The purpose of this paper is to build a model that gives a natural explanation of the distribution of demonstratives in the anaphoric use. Discourse Management Theory (DMT; Takubo and Kinsui (2000) among others) provides a persuasive model for this issue. However, this theory faces some difficulties, especially when dealing with sentences such as those presented in Iori (1997) and Tsutsumi (1998). I argue that this is because the theory is strongly based on the concept of ‘experience, ’ however, these problems are solved when we adopt the model presented in this paper.
We create (at least) two worlds in our mind: one of these is Ws and the other is Wp. Ws is the world in which we refer to things directly (such as proper nouns and things that the speaker believes to exist in the real world (Wo)) while Wp is the world where every element is altered to a variable (x, y). Following Tsutsumi (1998), we assume that Ko/A-series refer to elements in Ws and So-series to those in Wp.This predicts that if an object is registered in both of the worlds, then both Ko (A) /So-series can be used. If it is registered in only Ws or Wp, then only Ko (A) or So can be used respectively. This idea is reminiscent of that of DMT's, however, by abandoning the concept of ‘experience, ’ and introducing the idea of ‘variable’ for the So-series demonstratives, we succeed in explaining a wider range of data than DMT can deal with.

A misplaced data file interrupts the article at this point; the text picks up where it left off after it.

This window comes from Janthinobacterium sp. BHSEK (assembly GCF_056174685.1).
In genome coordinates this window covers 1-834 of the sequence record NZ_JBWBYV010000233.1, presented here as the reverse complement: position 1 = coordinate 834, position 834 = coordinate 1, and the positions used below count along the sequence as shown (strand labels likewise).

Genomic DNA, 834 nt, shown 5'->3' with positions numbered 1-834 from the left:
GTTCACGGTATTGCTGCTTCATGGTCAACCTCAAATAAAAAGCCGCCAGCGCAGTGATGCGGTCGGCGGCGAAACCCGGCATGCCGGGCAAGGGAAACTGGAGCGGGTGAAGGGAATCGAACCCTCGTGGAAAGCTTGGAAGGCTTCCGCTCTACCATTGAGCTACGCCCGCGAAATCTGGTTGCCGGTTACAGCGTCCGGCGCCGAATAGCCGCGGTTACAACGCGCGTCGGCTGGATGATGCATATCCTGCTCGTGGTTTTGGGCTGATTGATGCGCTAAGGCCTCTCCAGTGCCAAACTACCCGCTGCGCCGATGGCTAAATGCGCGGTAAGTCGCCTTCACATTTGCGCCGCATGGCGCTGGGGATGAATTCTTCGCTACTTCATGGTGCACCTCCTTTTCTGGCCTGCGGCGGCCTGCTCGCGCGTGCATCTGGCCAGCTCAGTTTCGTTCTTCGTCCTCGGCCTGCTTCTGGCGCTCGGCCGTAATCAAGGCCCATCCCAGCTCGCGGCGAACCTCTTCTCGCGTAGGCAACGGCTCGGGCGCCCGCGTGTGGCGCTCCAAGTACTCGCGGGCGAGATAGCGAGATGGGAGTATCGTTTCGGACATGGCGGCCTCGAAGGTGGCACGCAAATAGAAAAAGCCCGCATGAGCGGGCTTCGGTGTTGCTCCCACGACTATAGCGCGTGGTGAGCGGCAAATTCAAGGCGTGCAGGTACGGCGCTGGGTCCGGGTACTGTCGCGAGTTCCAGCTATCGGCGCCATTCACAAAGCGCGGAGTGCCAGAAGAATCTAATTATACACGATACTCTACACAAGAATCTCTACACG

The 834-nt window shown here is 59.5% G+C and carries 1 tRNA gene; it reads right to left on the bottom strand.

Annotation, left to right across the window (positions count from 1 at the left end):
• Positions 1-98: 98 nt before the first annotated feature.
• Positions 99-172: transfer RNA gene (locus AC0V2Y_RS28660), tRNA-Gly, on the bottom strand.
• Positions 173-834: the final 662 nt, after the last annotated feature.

The Linguistic Society of Japan